Habitat recognizes many at fall dinner


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Dale Ellenbarger, left, presenting award to Tina Morgan, ReStore manager.

Dale Ellenbarger, left, presenting award to Tina Morgan, ReStore manager.


Photos provided by Cecilia Krusling

Clinton County Habitat for Humanity recently held a fall harvest dinner. From left, Tom McChain, Rick Bergman, Brian Pellot, Dave Sikorski, and Dale Ellenberger. Bud Lewis was unable to attend the dinner.


Photos provided by Cecilia Krusling

Clinton County Habitat for Humanity shared a delicious and enjoyable Fall Harvest Dinner on Thursday, Nov. 3 at the Wilmington Presbyterian Church. Tom Matrka, president, shared memorable moments of the organization noting the progress of the current building on Michigan Avenue in Wilmington.

The home is almost complete even with the many challenges facing all construction companies. Matrka also shared the improvements in the Habitat ReStore and recognized the new manager, Tina Morgan, along with the board members and construction crew members, who have generously taken time to help reorganize the inside bays and staff the store.

The ReStore is now open Wednesday through Friday 4-7 p.m. and Saturday 10 a.m. – 3 p.m. Customers have been in awe when entering the store, according to a news release, noting the cleanliness and access to more products, along with friendliness of staff and volunteers since Morgan became manager.

Matrka went on to recognize many volunteers and donors who have helped the organization continue to build beautiful, affordable, energy-efficient homes in Clinton County that new homeowners help construct and repay with no-interest loans, thus joining the taxpaying community. The current home is being built for Jessica Stewart, a single mom of two children.

Building the homes takes a lot of money and workers. Matrka said the donor list is long and amazing. He recognized the following companies: McCarty and Associates; Ohio Asphaltic; Master Gardeners; Steve Dobbs & 3 C cabinetry; Mick Gordley with Adams Gravel; Matrka Renovation; Modern Woodman; Ahresty; Wilmington Savings and People’s Bank; and Matt and Charlie Coster with Master Feed Mill, who generously donated use of a huge dumpster needed to clean and reorganize the ReStore.

A special award was presented to Modern Woodman for HFH of Clinton County Business of the Year.

Many volunteers were recognized for their dedication and talents shared with this organization. Matrka presented awards to several for their time and expertise.

Brian Pellot, Rick Bergman, Dave Sikorski, and Bud Lewis were recognized and each received a Golden Hammer Award. All of these men have been very active on the job site or with the ReStore. Pellot has worked hard to update the HFH website, keeping the readers up to date on current products being added to the ReStore, as well as how to become involved with the program. Sikorski has become a frequent volunteer not only on the job site but at the ReStore, driving the box truck and loading purchases for customers.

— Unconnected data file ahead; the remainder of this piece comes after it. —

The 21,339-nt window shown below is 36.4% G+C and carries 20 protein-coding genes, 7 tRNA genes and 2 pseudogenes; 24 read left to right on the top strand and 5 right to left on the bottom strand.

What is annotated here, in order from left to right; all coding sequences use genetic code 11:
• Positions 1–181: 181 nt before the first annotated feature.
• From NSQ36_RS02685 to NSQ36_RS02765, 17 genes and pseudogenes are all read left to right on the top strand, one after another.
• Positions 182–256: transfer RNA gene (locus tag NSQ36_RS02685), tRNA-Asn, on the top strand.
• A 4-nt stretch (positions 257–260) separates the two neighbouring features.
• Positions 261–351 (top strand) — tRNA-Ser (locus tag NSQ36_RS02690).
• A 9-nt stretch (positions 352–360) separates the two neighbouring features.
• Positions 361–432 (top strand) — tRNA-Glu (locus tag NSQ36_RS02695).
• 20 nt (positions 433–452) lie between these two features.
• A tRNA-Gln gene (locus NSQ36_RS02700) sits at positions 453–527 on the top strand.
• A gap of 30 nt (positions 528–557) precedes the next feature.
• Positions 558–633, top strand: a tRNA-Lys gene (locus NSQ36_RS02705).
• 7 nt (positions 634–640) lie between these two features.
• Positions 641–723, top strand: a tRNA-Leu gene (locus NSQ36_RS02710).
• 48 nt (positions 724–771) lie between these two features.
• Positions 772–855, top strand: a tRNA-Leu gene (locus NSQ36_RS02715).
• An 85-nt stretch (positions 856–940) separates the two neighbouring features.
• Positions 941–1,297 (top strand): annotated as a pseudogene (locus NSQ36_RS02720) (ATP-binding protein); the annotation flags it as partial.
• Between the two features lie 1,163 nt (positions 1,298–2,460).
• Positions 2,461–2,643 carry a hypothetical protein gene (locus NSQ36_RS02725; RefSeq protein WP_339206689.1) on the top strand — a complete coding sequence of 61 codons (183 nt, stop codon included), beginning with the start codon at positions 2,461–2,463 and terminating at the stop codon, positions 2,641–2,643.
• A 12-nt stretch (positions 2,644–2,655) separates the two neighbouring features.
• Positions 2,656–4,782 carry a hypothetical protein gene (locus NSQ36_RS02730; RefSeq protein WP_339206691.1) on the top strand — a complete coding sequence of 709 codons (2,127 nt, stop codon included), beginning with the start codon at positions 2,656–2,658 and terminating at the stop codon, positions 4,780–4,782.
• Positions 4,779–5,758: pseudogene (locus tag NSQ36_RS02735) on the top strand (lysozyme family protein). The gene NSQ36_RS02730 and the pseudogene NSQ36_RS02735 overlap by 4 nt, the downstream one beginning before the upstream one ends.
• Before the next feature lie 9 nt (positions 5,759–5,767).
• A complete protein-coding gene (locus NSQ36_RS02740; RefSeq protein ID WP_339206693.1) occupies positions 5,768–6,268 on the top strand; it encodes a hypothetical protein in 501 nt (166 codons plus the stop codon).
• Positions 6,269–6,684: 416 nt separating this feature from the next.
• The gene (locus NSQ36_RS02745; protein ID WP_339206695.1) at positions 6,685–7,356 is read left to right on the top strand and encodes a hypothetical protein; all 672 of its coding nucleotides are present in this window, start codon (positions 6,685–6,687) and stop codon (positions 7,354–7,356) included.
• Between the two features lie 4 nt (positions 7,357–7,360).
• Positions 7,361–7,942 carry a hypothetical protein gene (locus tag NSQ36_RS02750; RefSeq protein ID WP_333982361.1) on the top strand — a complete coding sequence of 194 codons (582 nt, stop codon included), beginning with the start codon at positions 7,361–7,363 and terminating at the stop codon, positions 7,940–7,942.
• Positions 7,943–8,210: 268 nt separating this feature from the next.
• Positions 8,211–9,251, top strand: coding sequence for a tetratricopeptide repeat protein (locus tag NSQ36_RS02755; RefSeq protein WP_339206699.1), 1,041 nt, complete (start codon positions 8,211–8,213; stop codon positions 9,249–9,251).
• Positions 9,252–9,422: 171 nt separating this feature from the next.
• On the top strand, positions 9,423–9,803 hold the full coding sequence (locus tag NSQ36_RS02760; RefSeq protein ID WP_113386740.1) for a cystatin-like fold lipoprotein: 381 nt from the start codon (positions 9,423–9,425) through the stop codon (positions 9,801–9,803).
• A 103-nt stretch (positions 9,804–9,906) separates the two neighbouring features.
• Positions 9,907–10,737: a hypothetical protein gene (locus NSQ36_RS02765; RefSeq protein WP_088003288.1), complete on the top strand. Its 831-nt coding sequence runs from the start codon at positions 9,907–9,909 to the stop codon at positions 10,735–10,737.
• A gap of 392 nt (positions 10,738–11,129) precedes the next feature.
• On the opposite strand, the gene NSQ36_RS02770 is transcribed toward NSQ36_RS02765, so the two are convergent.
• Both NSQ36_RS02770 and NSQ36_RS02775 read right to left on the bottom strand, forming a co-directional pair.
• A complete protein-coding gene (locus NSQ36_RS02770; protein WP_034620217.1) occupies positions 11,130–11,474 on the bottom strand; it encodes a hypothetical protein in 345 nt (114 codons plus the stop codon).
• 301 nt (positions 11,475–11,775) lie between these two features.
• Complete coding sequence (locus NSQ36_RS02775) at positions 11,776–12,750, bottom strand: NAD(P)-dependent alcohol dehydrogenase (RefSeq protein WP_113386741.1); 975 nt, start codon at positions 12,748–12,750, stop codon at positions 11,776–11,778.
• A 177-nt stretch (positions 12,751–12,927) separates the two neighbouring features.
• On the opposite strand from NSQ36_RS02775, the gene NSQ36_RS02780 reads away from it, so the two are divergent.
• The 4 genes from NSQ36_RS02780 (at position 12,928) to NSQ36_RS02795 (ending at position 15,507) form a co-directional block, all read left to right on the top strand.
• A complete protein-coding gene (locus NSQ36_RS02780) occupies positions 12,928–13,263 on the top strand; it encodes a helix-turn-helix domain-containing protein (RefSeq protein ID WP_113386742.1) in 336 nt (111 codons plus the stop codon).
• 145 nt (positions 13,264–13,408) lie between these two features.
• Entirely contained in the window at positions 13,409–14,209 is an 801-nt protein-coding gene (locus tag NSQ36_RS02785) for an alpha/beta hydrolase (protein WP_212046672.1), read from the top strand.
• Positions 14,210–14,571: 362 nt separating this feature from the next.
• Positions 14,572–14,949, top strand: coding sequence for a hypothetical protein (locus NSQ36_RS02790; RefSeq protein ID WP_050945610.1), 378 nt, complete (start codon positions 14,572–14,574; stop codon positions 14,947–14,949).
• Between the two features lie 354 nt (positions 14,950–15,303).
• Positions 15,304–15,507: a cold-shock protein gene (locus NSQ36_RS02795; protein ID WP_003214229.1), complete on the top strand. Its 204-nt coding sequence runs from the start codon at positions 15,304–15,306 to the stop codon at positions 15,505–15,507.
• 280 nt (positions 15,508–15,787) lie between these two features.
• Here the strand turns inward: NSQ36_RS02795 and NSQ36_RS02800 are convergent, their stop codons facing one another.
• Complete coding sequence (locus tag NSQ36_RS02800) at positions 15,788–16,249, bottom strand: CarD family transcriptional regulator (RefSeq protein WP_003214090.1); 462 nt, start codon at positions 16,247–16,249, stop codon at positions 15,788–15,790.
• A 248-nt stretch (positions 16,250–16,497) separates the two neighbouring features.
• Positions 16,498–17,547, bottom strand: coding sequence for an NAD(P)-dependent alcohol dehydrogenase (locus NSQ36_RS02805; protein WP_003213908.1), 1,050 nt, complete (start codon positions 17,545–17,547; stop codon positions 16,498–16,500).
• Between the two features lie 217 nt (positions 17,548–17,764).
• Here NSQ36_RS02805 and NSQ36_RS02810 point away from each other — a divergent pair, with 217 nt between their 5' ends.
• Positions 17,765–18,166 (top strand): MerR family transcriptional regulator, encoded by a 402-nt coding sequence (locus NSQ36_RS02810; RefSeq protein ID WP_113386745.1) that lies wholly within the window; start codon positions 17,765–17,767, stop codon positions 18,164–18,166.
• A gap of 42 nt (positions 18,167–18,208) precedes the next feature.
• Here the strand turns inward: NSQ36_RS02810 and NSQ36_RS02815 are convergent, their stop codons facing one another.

Tom McChain received the Volunteer of the Year award and knows everything about ordering of supplies while finding time to serve on the ReStore Committee.

The Energizer Award went to Dale Ellenbarger, who is involved both at the job site and the ReStore. The staff at the ReStore joke that the back bay is really “Dale’s World.” Ellenbarger went on to recognize the employees and one young volunteer who make the store its success. Tina, the manager, received a Certificate of Appreciation for her dedication to the ReStore and sharing the HFH mission and help raise money through sales to help build future homes.

Danielle Thiel, volunteer coordinator, presented Judy Milliner, partner family recipient, with a Golden Spatula award for providing the most lunches during the 2022 build. Milliner replied by sharing how much it meant to her and her husband Terry to be able to have a Clinton County HFH home built for them. She has many health issues but loves to cook, thus sharing her sweat equity hours at the delight of the construction crew. Terry, her husband, was always at the job site, working alongside the construction crew and often found working on the job when the crew was not present. His sweat equity hours overextend the amount required for a two adult family.

Thiel went on to recognize Dorena Scott, another partner family member, who spends countless hours scheduling meals to be brought for the construction crew. Some crew members have been noted to say that they only come for the meals, especially when Judy was cooking.

Several HFH partner family members were present and took a few minutes to share what it means to be a part of the HFH family along with updates on their children. Adrian Ayers and his family are anticipating the next build to result in their new home planned for Midland, Ohio.

Dale Ellenbarger, left, presenting award to Tina Morgan, ReStore manager.
https://www.wnewsj.com/wp-content/uploads/sites/22/2022/11/web1_HfH1.jpgDale Ellenbarger, left, presenting award to Tina Morgan, ReStore manager. Photos provided by Cecilia Krusling

Clinton County Habitat for Humanity recently held a fall harvest dinner. From left, Tom McChain, Rick Bergman, Brian Pellot, Dave Sikorski, and Dale Ellenberger. Bud Lewis was unable to attend the dinner.
https://www.wnewsj.com/wp-content/uploads/sites/22/2022/11/web1_HfH2.jpgClinton County Habitat for Humanity recently held a fall harvest dinner. From left, Tom McChain, Rick Bergman, Brian Pellot, Dave Sikorski, and Dale Ellenberger. Bud Lewis was unable to attend the dinner. Photos provided by Cecilia Krusling

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